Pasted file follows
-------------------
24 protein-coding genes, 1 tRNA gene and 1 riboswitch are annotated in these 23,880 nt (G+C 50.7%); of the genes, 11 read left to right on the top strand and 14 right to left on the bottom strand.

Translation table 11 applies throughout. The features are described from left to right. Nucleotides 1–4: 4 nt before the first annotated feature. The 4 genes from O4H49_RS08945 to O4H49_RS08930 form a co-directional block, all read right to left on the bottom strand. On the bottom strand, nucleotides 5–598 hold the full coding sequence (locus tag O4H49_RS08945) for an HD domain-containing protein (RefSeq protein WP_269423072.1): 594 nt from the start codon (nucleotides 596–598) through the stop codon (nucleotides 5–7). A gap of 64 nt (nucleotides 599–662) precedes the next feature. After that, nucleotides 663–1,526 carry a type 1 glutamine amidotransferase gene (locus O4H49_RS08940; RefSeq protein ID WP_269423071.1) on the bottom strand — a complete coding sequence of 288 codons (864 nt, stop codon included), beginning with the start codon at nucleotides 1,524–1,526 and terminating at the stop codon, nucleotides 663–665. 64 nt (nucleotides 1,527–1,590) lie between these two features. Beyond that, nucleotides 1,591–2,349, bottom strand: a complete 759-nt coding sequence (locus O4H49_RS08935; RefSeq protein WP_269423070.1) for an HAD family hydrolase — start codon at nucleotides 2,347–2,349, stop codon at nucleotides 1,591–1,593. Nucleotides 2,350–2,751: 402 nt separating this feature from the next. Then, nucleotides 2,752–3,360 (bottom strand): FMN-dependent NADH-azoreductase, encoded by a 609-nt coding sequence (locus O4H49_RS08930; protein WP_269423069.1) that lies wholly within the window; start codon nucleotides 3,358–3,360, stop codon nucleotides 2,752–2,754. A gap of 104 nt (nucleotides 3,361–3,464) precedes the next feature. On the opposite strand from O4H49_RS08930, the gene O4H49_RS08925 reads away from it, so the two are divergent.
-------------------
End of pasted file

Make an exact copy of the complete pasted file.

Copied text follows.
24 protein-coding genes, 1 tRNA gene and 1 riboswitch are annotated in these 23,880 nt (G+C 50.7%); of the genes, 11 read left to right on the top strand and 14 right to left on the bottom strand.

Translation table 11 applies throughout. The features are described from left to right. Nucleotides 1–4: 4 nt before the first annotated feature. The 4 genes from O4H49_RS08945 to O4H49_RS08930 form a co-directional block, all read right to left on the bottom strand. On the bottom strand, nucleotides 5–598 hold the full coding sequence (locus tag O4H49_RS08945) for an HD domain-containing protein (RefSeq protein WP_269423072.1): 594 nt from the start codon (nucleotides 596–598) through the stop codon (nucleotides 5–7). A gap of 64 nt (nucleotides 599–662) precedes the next feature. After that, nucleotides 663–1,526 carry a type 1 glutamine amidotransferase gene (locus O4H49_RS08940; RefSeq protein ID WP_269423071.1) on the bottom strand — a complete coding sequence of 288 codons (864 nt, stop codon included), beginning with the start codon at nucleotides 1,524–1,526 and terminating at the stop codon, nucleotides 663–665. 64 nt (nucleotides 1,527–1,590) lie between these two features. Beyond that, nucleotides 1,591–2,349, bottom strand: a complete 759-nt coding sequence (locus O4H49_RS08935; RefSeq protein WP_269423070.1) for an HAD family hydrolase — start codon at nucleotides 2,347–2,349, stop codon at nucleotides 1,591–1,593. Nucleotides 2,350–2,751: 402 nt separating this feature from the next. Then, nucleotides 2,752–3,360 (bottom strand): FMN-dependent NADH-azoreductase, encoded by a 609-nt coding sequence (locus O4H49_RS08930; protein WP_269423069.1) that lies wholly within the window; start codon nucleotides 3,358–3,360, stop codon nucleotides 2,752–2,754. A gap of 104 nt (nucleotides 3,361–3,464) precedes the next feature. On the opposite strand from O4H49_RS08930, the gene O4H49_RS08925 reads away from it, so the two are divergent.